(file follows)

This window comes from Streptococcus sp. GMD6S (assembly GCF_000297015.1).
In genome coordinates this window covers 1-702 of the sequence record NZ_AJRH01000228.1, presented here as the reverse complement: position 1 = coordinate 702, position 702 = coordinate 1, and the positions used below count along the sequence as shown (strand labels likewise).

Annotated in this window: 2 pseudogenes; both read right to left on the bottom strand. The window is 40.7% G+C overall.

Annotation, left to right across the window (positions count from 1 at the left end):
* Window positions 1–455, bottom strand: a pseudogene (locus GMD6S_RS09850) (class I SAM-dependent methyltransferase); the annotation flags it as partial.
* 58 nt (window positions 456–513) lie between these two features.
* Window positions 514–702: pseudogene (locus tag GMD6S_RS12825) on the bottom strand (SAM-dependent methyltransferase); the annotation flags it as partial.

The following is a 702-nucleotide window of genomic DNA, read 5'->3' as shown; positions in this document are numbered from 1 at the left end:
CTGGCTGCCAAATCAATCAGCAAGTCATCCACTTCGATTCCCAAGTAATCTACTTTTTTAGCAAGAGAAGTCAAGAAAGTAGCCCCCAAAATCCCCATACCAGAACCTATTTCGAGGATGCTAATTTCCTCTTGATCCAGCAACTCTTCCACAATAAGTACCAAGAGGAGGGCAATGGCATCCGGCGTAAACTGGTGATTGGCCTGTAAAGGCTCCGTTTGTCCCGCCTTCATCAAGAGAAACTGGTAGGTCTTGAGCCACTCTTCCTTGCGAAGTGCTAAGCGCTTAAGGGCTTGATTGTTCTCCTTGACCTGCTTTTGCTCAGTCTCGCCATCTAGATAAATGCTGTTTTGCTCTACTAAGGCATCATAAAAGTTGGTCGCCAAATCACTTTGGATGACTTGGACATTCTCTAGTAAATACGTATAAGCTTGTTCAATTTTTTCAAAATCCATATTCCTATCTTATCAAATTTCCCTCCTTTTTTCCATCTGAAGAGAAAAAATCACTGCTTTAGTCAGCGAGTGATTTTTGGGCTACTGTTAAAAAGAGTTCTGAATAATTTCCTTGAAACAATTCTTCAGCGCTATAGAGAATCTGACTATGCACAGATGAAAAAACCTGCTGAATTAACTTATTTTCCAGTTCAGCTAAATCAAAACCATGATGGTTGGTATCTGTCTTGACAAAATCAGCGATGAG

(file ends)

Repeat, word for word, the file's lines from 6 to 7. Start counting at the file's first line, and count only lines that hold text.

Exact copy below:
* 58 nt (window positions 456–513) lie between these two features.
* Window positions 514–702: pseudogene (locus tag GMD6S_RS12825) on the bottom strand (SAM-dependent methyltransferase); the annotation flags it as partial.